Veins are the blood vessels that return deoxygenated blood to the heart. Valves in the vein open to allow the blood to pass through and close to prevent reflux, or the backward flow of blood.
Legs are made up of a network of veins. There are three types of leg veins.
- Deep veins, located deep in the leg, are responsible for returning 90-95% of the deoxygenated blood back to the heart.
- Superficial veins, the small veins at the skin’s surface, are responsible for taking blood from the skin and returning it to the heart.
- Perforating veins link the deep and superficial veins together.
Varicose veins are twisted, enlarged veins, often dark blue in color, near or raised above the surface of the skin. They are found most often on the backs of the calves or on the inside of the leg, anywhere from the groin to the ankle. Any of the vein types may become varicose.
In healthy veins, blood travels in one direction only, towards the heart. In contrast, varicose veins are abnormal or damaged veins that have lost their ability to efficiently return the deoxygenated blood back to the heart. Blood leaks back through weakened valves and pools in the vein, distending and twisting the vein. This condition is called venous reflux and is often the underlying cause of varicose veins. There are multiple causes of varicose veins, and treatments differ by cause and severity of symptoms.
Contributing Risk Factors
An estimated 10-20% of adult Americans have varicose veins. While the cause of varicose veins is not known, a number of contributing risk factors have been identified.
- Heredity – Varicose veins tend to run in families. A defect in vein walls or valves is the greatest contributing factor in 70% of cases.
- Gender – Women are much more likely to get varicose veins than men.
- Age – Varicose veins usually appear between ages 30 and 70 and get progressively worse.
- Obesity – Excess weight increases the pressure on leg veins and valves
- Hormones – Hormonal changes during pregnancy, premenstruation and menopause may be a factor. Female hormones tend to relax vein walls
- Pregnancy – An increased progesterone level, increased volume of blood in the body and increased pressure on the pelvic veins are all contributors.
- Occupation – Professions involving sitting or standing for prolonged periods of time have an increased risk of developing varicose veins, i.e. store clerks, waitresses, hair dressers, flight attendants, teachers, nurses. Your blood doesn’t flow as well if you’re in the same position for long periods.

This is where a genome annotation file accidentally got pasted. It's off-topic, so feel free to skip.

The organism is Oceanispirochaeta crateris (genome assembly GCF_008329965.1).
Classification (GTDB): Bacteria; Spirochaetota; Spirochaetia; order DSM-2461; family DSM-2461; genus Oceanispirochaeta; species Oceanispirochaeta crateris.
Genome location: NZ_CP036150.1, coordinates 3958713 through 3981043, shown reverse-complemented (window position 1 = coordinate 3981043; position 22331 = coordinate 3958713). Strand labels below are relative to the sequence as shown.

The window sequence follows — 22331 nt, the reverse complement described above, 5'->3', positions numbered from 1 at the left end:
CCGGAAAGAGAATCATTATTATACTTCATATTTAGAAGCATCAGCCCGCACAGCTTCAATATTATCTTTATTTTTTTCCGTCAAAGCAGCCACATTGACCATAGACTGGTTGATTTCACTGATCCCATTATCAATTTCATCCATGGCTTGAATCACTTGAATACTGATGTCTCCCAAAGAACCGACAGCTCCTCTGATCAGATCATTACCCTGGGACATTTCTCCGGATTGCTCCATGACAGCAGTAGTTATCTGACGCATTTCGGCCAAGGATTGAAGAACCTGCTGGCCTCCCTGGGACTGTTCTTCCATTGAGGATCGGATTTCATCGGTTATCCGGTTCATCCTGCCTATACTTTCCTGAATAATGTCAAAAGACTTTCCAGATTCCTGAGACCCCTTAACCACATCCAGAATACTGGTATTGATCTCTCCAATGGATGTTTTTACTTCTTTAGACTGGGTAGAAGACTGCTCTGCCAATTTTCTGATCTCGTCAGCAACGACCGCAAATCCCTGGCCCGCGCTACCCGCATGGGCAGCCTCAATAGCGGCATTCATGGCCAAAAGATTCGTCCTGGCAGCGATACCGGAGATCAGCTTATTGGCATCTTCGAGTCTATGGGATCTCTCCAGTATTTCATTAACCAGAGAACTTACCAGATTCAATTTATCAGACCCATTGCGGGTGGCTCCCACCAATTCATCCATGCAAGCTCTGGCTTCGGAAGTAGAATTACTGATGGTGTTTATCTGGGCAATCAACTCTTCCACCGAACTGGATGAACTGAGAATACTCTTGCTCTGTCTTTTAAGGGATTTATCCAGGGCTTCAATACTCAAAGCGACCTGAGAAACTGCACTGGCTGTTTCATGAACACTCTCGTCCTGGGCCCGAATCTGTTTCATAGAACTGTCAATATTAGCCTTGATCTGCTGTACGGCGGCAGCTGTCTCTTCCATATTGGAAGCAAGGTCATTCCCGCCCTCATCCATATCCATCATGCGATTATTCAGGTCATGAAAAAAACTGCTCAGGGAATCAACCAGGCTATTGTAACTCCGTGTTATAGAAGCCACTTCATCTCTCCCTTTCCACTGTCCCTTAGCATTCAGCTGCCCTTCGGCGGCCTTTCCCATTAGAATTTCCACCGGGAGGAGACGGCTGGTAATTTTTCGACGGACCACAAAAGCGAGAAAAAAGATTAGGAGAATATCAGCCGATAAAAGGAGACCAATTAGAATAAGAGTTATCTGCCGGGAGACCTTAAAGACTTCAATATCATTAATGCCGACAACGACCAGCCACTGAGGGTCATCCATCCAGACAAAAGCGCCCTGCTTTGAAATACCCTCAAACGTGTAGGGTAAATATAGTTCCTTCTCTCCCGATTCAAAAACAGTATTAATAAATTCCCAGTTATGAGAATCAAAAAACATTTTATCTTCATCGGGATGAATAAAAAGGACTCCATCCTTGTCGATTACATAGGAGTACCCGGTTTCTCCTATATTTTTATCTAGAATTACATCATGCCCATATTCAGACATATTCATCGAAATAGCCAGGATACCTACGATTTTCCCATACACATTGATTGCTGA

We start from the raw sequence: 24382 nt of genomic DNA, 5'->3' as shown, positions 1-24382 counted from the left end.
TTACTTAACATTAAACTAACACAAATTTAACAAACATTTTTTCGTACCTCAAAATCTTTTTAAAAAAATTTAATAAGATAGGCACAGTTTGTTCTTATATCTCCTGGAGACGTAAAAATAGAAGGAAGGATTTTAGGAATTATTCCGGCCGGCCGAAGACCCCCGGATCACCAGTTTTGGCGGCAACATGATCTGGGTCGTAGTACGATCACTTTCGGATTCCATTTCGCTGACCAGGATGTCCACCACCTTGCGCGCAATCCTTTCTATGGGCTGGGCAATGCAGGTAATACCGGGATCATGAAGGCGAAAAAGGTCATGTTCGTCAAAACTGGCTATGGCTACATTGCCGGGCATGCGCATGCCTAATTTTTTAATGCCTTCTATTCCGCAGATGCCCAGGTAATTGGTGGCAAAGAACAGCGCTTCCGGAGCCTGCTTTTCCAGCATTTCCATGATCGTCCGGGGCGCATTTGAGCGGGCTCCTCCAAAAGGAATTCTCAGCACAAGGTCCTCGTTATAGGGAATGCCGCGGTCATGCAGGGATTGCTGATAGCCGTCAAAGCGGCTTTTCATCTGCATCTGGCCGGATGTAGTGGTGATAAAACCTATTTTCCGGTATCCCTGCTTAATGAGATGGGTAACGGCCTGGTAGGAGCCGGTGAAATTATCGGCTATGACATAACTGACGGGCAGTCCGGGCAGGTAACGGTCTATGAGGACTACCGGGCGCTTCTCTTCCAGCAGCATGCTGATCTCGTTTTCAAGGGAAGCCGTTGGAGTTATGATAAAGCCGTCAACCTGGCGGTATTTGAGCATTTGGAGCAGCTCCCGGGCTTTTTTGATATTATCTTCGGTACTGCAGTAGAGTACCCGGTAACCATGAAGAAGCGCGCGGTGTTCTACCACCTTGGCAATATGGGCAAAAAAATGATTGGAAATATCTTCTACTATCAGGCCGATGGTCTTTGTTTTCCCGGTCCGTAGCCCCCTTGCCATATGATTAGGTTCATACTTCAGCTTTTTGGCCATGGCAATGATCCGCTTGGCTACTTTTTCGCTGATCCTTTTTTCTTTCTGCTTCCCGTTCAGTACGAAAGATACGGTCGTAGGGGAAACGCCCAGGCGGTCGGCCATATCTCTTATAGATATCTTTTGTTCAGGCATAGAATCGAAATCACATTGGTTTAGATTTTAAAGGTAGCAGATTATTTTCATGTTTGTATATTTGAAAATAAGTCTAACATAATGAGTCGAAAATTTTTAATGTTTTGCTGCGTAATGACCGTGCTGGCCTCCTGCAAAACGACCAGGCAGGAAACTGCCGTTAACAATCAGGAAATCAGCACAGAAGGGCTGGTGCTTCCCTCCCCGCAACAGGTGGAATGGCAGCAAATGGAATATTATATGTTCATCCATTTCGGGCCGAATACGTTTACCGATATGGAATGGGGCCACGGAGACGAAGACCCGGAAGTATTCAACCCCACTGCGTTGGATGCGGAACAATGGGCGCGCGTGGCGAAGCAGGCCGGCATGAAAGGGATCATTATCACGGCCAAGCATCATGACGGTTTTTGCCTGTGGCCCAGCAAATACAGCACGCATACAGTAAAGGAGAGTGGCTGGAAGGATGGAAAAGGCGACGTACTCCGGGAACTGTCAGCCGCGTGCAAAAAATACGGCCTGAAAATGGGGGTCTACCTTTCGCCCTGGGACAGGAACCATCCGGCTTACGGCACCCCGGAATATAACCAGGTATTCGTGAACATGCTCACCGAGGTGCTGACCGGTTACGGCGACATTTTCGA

There is no way to prevent varicose veins from occurring. However, by adhering to the following suggestions, you may be able to alleviate symptoms of varicose veins and slow down the progression of the condition.
- Maintain a healthy weight to avoid placing excess pressure on your legs.
- Avoid crossing your legs while sitting.
- Do not sit or stand for extended periods of time. Be sure to shift your weight from side to side or get up and stretch every 30 minutes.
- Avoid tight clothing that might constrict your waist, groin or legs, such as garter belts.
- Wear elastic support stockings
- Control your salt-intake to prevent inadvertent water retention and swelling.
Varicose Veins Symptoms:
People with varicose veins may notice visibly twisted, swollen leg veins just below the skin’s surface. Some will experience discomfort from swelling, throbbing or cramping at night. Additionally, because the skin tissue around the varicose vein may not be receiving enough nourishment, itching or burning of the skin over the vein is not uncommon. In cases where the symptoms are mild and limited to the above, home treatment can be very successful and medical treatment is usually not necessary.
Varicose veins are common and are not always associated with more severe health problems. However, they can become painful, unattractive and worsen over time.
In cases where the varicose veins are a symptom of more serious underlying vein problems, the patient may experience more severe signs and symptoms. See a doctor if your symptoms include:
- Varicose veins that become red, swollen or tender and warm to the touch
- Heaviness, fatigue, or pain in your legs
- Fluid buildup or swelling in the leg
- Swelling and pain in the calf after sitting or standing for an extended period of time.
- Changes in the color and pigmentation in the skin around the ankles and lower legs.
- Dry, itchy skin or rashes in the area of the varicose vein
- Open sores or ulcers
Exams and Tests
More severe symptoms may be reduced through one of a number of medical procedures. Only a doctor can determine whether a particular medical procedure is appropriate for your condition. Your doctor will perform a physical exam and take a medical history. In addition, your doctor may use duplex ultrasound to take pictures of the blood flow through the vein and assess the cause and severity of the problem.